Sonari Glinton

Sonari Glinton is a NPR Business Desk reporter based at our NPR West bureau. He covers the auto industry, consumer goods and consumer behavior, as well as marketing and advertising.

In this position, which he has held since late 2010, Glinton has tackled big stories including GM's road back to profitability and Toyota's continuing struggles. Glinton has traveled throughout the Midwest covering important stories such as the tornado in Joplin, Missouri, and the 2012 presidential race. He has also covered the U.S. Senate and House for NPR.

Glinton came to NPR in August 2007 and worked as a producer for All Things Considered. During that time he produced interviews with everyone from UN Ambassador Susan Rice to Joan Rivers. The highlight for Glinton came when he produced Robert Siegel's 50 Great Voices piece on Nat King Cole.

Glinton began his public radio career as an intern at member station WBEZ in Chicago. He went on to produce and report for WBEZ. While in Chicago he focused on juvenile justice and the Cook County Board of Commissioners. Prior to journalism Glinton had a career in finance.

Glinton attended Boston University.

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2:42am

Tue April 8, 2014
Business

Just How New Is The 'New' GM?

Originally published on Tue April 8, 2014 8:34 am

CEO Mary Barra told Congress that she sits at the helm of the new GM. Is the company new and improved? The answer is complicated.
Evan Vucci AP

During her grilling before Congress last week, General Motors CEO Mary Barra insisted the new General Motors is different and better than the old one.

So as GM begins to fix nearly 2.6 million vehicles for an ignition-switch defect that has been linked to at least 13 deaths, we decided to put that claim to the test.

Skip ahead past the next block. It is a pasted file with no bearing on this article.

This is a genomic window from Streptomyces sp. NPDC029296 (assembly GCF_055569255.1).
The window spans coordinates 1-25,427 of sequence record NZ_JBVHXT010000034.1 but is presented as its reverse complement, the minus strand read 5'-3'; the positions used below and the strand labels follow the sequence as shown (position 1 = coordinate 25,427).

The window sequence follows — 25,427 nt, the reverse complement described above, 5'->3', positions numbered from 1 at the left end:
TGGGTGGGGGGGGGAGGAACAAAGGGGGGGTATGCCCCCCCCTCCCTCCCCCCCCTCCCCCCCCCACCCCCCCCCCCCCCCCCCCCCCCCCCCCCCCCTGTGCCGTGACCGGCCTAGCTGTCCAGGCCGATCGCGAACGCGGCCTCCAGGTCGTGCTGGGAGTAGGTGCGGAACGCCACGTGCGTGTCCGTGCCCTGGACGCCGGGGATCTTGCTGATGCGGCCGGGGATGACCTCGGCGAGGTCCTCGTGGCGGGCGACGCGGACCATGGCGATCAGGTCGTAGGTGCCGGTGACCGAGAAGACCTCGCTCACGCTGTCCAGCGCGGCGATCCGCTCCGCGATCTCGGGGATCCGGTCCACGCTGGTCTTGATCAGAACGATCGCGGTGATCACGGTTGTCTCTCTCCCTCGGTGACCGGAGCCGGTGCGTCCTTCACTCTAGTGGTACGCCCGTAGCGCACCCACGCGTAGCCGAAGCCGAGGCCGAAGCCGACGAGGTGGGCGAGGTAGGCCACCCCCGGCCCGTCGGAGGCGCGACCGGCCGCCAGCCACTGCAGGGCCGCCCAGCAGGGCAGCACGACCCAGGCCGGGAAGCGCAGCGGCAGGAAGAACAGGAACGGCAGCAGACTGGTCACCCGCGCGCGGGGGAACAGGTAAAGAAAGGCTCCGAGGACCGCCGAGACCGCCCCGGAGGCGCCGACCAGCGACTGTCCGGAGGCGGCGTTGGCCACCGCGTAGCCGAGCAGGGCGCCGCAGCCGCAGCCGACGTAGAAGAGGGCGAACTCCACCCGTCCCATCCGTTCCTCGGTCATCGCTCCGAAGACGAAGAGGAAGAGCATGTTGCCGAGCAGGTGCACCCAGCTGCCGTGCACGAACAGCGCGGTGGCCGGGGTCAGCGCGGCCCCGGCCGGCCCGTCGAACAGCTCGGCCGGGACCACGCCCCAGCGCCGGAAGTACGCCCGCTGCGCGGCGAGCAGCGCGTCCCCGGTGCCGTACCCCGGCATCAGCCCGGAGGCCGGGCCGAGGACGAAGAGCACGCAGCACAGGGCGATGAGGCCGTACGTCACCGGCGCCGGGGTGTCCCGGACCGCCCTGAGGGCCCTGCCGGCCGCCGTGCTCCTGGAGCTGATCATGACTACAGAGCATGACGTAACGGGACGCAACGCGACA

Exactly how new is the new GM?

NBC's Saturday Night Live answered with a parody version of Barra's explanation:

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4:17am

Wed April 2, 2014
Politics

GM CEO Pressed On Handling Of Ignition Switch Defect

Originally published on Wed April 2, 2014 12:04 pm

Transcript

DAVID GREENE, HOST:

This is MORNING EDITION, from NPR News. Good morning. I'm David Greene.

STEVE INSKEEP, HOST:

And I'm Steve Inskeep.

There was only one thing the new head of General Motors could really say about its recall of defective vehicles. The recall was a decade in coming, and the defect has been linked to at least 13 deaths.

Mary Barra faced questions about it yesterday before Congress.

(SOUNDBITE OF CONGRESSIONAL HEARING)

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4:55pm

Mon March 31, 2014
Business

The Long Road To GM's Ignition Switch Recall

Originally published on Tue April 1, 2014 11:08 am

Chevy Cobalts on the assembly line in Ohio in 2008. Documents show General Motors was aware of problems with the car's ignition switch years before, but failed to act.
Ron Schwane AP

The new head of General Motors, Mary Barra, goes to Capitol Hill Tuesday to begin two days of testimony.

It's the first time she'll be questioned about a safety defect that's been linked to at least 13 deaths and has sparked a 2.6 million-vehicle recall.

At issue for the Detroit CEO is a classic question: What did GM know about the problems with ignition switch problems in its cars, and when did the company know it?

And just as important for GM and government regulators is the follow-up question: Why did no one act sooner?

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3:24pm

Fri March 21, 2014
Business

As Carmakers Turn Up The Recalls, Consumers Tune Out

Originally published on Fri March 21, 2014 6:02 pm

The number of vehicles recalled has more than doubled in the past 20 years.
Kevork Djansezian Getty Images

In the past week, Volkswagen recalled 150,000 Passats because of potential hood problems that could damage the headlights, and Honda recalled 900,000 Odyssey vans because of a potential fire hazard.

Those moves follow the recent General Motors recall of 1.6 million vehicles over a faulty ignition switch, which has been linked to 12 deaths. It took the company nearly a decade to inform the public of the problem.

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3:31pm

Wed March 19, 2014
News

Toyota's $1.2B Settlement Puts Criminal Probe To Rest

Originally published on Wed March 19, 2014 6:59 pm

Toyota will pay $1.2 billion to end a federal criminal probe into a vehicle recall. Federal regulators said five people died in accidents related to unintended acceleration prior to the recall.

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